Tag Archives: KPMG
What is the financial cost to the nation from the loss of output from captive coal mines allocated to corporates? The figure is a whopping Rs 1.46 lakh crore, which is the result of delayed clearances for coal blocks as well as the companies’ own failure in developing mines.
The humongous loss figure has been arrived at by adding the additional cost of imported coal to meet a part of the shortfall with the value of electricity that could not be generated over the past five years because the other part of the shortfall could not be met even with imported coal. The second part represents the loss of a possible opportunity gain.
According to consultancy firm KPMG, the total loss of output from captive coal mines over the past five years is 394 million tonnes (mt) based on delays with reference to a normative time of 54 months to develop allocated mines. Of this, 200 mt shortfall was substituted by imported coal. Assuming the delivered cost of this coal is Rs 3,980 a tonne, and the cost of domestic coal for a port-based plant at Rs 2,380 a tonne, the additional cost of imported coal works out to Rs 32,000 crore.
Source: Business Standard
A shortage of fuel has stranded more than 33,000 megawatts (MW) of power generation in India, and if the situation does not improve fast, Indian banks could be staring at a bad debt of more than Rs.1 trillion, according to a white paper by a global consulting firm, even as bankers said things have improved substantially in the sector and bad debts are not likely to deteriorate in the near future.
With solar PV capacity rising from under 20MW to more than 1,000MW in two years, all eyes are turned towards India. The latest energy report from KPMG, The Rising Sun, predicts that India has a solar market potential of 12,500MW, calculated to be reached by 2016-17.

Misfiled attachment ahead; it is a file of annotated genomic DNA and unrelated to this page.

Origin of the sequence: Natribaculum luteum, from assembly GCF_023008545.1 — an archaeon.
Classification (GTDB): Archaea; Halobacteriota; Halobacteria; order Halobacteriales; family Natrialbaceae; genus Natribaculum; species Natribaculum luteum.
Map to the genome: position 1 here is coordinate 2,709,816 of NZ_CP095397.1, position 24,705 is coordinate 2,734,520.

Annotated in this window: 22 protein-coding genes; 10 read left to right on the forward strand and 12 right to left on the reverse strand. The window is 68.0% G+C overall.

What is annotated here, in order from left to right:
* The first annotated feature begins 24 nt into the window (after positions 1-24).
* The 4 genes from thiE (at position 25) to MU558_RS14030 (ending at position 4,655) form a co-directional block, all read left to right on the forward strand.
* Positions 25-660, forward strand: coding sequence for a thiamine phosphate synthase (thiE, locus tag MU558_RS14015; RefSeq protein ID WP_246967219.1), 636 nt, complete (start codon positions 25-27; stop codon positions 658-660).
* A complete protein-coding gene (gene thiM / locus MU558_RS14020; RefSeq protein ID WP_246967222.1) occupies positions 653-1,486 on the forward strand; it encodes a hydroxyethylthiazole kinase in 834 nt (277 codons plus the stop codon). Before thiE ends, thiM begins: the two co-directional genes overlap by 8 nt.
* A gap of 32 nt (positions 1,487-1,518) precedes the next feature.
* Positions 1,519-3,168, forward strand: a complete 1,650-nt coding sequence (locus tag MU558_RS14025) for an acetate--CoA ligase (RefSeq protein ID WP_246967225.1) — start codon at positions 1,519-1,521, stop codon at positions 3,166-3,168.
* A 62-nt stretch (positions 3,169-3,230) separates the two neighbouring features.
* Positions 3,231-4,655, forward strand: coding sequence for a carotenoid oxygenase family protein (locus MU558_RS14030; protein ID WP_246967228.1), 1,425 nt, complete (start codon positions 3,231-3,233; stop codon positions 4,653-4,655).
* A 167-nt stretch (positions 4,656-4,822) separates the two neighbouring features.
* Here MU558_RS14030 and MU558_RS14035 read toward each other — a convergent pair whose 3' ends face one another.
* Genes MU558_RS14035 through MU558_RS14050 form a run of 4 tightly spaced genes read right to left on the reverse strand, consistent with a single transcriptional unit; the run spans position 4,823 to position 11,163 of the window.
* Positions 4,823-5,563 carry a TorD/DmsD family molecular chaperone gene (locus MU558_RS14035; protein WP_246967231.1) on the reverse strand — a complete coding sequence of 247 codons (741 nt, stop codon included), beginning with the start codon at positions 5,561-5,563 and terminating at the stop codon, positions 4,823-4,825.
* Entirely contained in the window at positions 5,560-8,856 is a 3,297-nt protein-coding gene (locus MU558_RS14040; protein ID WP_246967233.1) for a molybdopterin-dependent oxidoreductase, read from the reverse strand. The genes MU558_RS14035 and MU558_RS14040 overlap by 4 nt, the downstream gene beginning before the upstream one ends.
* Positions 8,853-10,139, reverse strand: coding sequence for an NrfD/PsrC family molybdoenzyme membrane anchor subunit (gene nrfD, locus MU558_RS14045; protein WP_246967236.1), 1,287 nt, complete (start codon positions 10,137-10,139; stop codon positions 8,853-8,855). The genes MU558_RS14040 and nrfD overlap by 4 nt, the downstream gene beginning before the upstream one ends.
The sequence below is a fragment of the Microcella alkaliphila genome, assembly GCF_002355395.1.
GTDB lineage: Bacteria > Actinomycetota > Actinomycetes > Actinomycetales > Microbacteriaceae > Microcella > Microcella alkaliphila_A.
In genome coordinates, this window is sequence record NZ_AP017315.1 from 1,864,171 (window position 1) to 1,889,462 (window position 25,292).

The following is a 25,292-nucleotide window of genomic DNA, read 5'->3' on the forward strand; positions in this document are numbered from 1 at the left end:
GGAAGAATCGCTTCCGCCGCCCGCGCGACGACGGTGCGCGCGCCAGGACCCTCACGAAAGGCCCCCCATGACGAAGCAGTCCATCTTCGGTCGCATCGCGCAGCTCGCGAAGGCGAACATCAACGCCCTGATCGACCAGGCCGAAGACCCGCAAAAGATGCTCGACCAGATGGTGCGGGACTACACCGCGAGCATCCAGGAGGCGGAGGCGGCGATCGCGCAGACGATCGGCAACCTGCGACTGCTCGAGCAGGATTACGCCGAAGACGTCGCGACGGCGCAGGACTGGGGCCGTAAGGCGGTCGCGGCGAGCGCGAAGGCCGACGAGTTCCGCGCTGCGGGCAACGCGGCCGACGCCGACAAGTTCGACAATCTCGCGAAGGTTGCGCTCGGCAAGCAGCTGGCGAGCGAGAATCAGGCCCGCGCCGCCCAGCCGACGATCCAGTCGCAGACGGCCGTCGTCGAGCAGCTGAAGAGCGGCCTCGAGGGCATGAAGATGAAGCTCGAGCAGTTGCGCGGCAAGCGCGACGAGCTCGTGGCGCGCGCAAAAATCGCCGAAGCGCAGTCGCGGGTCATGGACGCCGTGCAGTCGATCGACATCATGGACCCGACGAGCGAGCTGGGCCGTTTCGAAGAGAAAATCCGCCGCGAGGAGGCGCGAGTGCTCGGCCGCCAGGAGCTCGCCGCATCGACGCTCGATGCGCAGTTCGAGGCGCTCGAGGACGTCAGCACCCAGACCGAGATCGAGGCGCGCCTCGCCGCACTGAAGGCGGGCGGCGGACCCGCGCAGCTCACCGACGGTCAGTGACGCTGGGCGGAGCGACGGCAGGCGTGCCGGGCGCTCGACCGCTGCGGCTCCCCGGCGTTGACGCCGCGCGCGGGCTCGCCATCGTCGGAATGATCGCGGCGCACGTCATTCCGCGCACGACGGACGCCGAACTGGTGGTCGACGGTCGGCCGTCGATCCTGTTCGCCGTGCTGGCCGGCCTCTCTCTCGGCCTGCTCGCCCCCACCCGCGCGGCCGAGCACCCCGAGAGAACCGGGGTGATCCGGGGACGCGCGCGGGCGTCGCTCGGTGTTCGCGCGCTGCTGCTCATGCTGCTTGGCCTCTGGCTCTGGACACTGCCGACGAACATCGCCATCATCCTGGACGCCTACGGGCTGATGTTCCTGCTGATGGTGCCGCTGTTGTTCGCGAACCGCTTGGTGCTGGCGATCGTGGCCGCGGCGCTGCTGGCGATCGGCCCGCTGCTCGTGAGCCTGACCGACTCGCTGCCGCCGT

India currently has a power deficit of 9%, expected to continue its steady increase over the next few years. This has generated net losses of INR88,170 crores this year.
KPMG In India through its latest Thought Leadership “The Rising Sun”, reveals that the rooftop solar power will see parity faster with utility tariffs due to high T&D losses and cross-subsidies present today and parity in many categories can emerge as early as 2014. For this segment, the solar lease model could become a game-changer.
“Solar power technology can help India leapfrog in the energy sector as we are in a unique position in time when solar power costs are becoming competitive with alternate sources at a time when our energy requirement is going to grow two times over the next decade,”said Santosh Kamath, Partner, KPMG in India.
This report describes the 2012 taxes and
incentives provided by 23 countries around the
world to promote renewable energy from wind,
solar, biomass, geothermal and hydropower.
These policies also support other areas such
as increased energy eficiency, smart-grid
management, biofuels, carbon capture systems
and storage technologies. Content includes an
introduction on global trends in renewables, a
summary of renewable energy production in the
top ive countries and a brief outline of renewable
energy promotion policies in the 23 countries.